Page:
Hopeful workers are more creative.
Executives at a top financial services group took part in creativity study conducted by Suzanne Peterson of Arizona State University. These execs were given two weeks to come up with as many high-quality solutions as possible to a complex problem. The more hopeful executives produced better, more creative solutions, and submitted many more solutions, possibly strategically, knowing that some would not be viable. Other hope and creativity studies show that hopeful people also are good championing creative ideas.
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Hopeful workers are better during times of adversity and change.
They are resilient in the face of economic adversity and organizational change. Accordingly, research suggests that hope is a more significant predictor of performance in start-up businesses than in more established firms. Why? More hopeful employees love a good challenge and marshal extra psychological and social resources when asked to perform in difficult situations.
Hopeful workers are happy.
Have you ever met a happy, hopeless person? I haven't. When Gallup asked one million people if they smiled or laughed a lot yesterday, the hopeful said yes much more often than did the hopeless. Because of this observation I decided to take a closer look at the overlap between hope and happiness with the help of psychologist Matt Gallagher of Boston University. We asked people if they were hopeful and satisfied with their lives, then measured the presence of good feelings and the absence of bad ones. According to well-being expert Ed Diener of the University of Illinois, someone who is satisfied with life, experiencing positive emotions, and not experiencing negative emotions meets the basic criteria for a happiness diagnosis. We wanted to know if being hopeful predicted (or was predicted by) these symptoms of happiness. Indeed, hope proved to be a strong, unique predictor of satisfaction and emotions. Hope is a symptom of happiness. And hopeful employees are more likely to be happy.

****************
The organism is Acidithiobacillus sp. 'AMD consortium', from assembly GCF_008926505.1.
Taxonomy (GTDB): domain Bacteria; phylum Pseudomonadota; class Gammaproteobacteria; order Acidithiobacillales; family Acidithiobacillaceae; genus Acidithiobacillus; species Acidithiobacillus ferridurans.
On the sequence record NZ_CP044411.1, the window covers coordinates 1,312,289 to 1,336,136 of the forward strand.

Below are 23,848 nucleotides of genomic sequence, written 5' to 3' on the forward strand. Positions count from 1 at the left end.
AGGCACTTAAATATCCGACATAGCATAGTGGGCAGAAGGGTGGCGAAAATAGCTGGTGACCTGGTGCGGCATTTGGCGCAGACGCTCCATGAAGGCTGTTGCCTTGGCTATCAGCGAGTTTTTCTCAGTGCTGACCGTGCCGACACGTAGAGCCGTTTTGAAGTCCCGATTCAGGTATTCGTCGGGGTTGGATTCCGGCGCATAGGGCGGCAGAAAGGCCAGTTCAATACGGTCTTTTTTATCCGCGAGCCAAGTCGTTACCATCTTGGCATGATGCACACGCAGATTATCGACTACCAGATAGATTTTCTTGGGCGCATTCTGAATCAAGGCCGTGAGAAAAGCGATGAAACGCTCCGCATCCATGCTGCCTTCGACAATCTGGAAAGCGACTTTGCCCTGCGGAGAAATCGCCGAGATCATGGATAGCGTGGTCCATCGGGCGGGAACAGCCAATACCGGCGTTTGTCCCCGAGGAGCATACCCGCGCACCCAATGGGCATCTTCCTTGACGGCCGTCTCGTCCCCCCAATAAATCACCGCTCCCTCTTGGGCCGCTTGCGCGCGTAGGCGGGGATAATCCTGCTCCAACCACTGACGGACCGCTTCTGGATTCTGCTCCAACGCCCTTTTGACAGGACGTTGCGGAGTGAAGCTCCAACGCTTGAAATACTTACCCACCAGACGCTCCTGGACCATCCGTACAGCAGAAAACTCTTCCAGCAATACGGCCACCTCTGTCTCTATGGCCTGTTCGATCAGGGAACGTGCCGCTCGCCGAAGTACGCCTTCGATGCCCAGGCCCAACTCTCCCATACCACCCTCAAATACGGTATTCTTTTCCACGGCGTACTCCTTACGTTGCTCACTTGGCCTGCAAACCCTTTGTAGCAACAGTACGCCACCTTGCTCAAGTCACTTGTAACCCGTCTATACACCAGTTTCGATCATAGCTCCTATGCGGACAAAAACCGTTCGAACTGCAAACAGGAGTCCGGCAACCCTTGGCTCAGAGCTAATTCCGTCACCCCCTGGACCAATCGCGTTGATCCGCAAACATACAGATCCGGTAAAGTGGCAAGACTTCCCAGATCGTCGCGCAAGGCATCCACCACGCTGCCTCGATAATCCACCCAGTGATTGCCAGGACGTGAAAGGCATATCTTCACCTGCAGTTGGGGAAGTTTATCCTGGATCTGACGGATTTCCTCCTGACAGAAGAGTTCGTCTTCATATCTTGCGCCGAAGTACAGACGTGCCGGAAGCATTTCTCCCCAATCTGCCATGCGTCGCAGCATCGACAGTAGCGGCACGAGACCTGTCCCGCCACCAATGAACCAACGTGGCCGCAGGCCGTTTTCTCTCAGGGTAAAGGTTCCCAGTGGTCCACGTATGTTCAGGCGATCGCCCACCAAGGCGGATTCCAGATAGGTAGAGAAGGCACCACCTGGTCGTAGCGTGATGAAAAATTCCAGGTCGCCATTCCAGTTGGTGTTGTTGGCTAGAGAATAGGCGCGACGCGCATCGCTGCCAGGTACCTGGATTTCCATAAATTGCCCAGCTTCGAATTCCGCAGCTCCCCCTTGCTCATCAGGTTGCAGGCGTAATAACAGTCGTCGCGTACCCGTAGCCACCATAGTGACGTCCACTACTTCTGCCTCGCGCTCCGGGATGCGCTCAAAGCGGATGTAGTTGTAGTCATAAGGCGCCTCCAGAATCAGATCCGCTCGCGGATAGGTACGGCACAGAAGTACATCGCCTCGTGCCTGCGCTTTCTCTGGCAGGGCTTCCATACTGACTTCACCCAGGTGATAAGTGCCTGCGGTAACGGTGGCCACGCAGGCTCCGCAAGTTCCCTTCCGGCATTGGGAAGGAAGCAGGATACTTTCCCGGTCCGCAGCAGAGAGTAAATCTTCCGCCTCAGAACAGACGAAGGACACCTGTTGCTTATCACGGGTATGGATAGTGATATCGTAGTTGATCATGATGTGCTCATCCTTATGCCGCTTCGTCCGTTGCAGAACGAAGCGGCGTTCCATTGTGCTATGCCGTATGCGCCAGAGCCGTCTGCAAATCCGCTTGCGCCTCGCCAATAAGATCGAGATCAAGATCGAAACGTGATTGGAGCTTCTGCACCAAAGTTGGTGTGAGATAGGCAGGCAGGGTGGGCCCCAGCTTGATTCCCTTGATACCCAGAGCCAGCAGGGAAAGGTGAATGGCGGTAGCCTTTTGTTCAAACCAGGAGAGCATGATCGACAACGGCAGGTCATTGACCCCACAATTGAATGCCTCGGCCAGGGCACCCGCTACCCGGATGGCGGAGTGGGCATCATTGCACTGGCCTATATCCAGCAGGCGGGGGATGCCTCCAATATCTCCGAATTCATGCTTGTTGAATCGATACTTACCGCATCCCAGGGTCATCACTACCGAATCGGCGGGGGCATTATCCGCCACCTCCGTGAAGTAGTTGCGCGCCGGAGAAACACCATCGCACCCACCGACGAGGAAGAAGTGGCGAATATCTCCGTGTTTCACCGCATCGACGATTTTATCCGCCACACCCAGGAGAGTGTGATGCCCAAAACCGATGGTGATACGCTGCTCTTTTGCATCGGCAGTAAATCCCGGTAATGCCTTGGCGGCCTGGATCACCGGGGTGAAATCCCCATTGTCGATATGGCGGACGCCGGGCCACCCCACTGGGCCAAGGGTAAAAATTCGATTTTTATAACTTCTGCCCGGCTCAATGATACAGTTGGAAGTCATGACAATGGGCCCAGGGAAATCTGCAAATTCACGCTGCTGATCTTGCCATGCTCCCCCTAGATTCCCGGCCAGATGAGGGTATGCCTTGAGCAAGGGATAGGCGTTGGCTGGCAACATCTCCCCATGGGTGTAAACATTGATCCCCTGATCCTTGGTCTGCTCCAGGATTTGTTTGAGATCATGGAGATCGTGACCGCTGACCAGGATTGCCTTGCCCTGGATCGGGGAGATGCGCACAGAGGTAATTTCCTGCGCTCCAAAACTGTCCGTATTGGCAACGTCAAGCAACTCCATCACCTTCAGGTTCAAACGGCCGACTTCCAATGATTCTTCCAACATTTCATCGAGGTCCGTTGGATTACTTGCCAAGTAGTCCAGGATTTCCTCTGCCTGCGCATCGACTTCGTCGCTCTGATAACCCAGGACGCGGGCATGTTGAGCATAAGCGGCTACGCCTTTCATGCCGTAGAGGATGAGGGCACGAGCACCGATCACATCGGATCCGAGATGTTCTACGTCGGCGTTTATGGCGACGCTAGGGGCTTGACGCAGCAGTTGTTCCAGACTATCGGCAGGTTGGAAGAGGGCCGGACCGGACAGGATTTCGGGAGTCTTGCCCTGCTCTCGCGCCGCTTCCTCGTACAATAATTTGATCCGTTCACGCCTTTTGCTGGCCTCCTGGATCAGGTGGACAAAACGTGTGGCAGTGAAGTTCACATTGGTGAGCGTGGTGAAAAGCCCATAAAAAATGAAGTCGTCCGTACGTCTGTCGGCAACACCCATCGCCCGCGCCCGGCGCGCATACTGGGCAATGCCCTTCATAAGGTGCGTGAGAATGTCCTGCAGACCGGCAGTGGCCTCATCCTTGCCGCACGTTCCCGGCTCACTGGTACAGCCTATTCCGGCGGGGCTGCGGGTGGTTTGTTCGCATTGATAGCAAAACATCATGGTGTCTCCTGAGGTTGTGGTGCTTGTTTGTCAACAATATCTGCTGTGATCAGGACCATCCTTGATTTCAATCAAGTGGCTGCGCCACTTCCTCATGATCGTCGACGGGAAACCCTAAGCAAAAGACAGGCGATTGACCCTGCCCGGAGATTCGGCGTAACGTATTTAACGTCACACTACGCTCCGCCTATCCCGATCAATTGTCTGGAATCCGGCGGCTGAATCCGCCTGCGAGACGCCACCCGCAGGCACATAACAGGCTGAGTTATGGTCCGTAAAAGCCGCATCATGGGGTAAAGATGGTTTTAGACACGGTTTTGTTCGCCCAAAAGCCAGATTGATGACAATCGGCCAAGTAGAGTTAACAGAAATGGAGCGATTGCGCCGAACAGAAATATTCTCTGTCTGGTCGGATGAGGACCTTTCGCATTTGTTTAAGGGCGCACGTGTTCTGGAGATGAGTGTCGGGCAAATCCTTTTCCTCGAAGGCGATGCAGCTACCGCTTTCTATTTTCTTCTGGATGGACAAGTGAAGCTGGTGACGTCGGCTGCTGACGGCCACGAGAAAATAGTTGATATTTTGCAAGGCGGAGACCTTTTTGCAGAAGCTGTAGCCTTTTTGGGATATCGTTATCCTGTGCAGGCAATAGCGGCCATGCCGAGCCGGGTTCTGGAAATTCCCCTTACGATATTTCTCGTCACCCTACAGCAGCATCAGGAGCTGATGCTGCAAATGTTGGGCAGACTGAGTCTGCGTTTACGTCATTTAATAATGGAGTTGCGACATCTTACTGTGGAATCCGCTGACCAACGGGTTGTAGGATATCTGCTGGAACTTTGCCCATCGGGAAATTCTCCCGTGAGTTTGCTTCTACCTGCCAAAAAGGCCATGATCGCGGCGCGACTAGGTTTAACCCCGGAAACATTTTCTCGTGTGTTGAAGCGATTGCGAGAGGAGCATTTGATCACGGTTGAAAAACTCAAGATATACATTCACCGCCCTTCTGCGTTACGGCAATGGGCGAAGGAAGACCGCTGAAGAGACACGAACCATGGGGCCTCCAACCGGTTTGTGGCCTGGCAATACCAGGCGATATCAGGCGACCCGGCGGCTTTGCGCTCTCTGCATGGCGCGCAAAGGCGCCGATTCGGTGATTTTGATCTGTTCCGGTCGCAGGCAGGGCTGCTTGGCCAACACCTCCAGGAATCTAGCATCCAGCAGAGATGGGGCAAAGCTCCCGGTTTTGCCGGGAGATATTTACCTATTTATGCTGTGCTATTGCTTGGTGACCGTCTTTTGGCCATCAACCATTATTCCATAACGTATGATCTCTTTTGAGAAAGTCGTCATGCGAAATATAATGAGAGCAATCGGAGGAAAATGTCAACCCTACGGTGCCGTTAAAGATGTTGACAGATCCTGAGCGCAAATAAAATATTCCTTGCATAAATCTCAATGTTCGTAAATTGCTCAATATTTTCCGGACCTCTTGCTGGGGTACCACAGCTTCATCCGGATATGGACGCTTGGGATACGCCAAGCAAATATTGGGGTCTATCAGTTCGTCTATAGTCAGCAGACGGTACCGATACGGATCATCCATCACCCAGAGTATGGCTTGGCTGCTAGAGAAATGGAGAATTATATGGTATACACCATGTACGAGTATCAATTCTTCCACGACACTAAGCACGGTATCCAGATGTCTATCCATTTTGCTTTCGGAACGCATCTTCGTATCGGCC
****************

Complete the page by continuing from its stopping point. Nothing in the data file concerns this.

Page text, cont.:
Hopeful employees are the difference makers in our modern economy. Someone who believes she is part of something bigger, that she is making the future better for herself and others, gets more done.
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Shane J. Lopez, a Senior Gallup Scientist, a leading authority on the psychology of hope, and author of "Making Hope Happen: Create the Future You Want for Yourself and Others" (Atria Books). Visit makinghopehappenow.com and follow on twitter @hopemonger.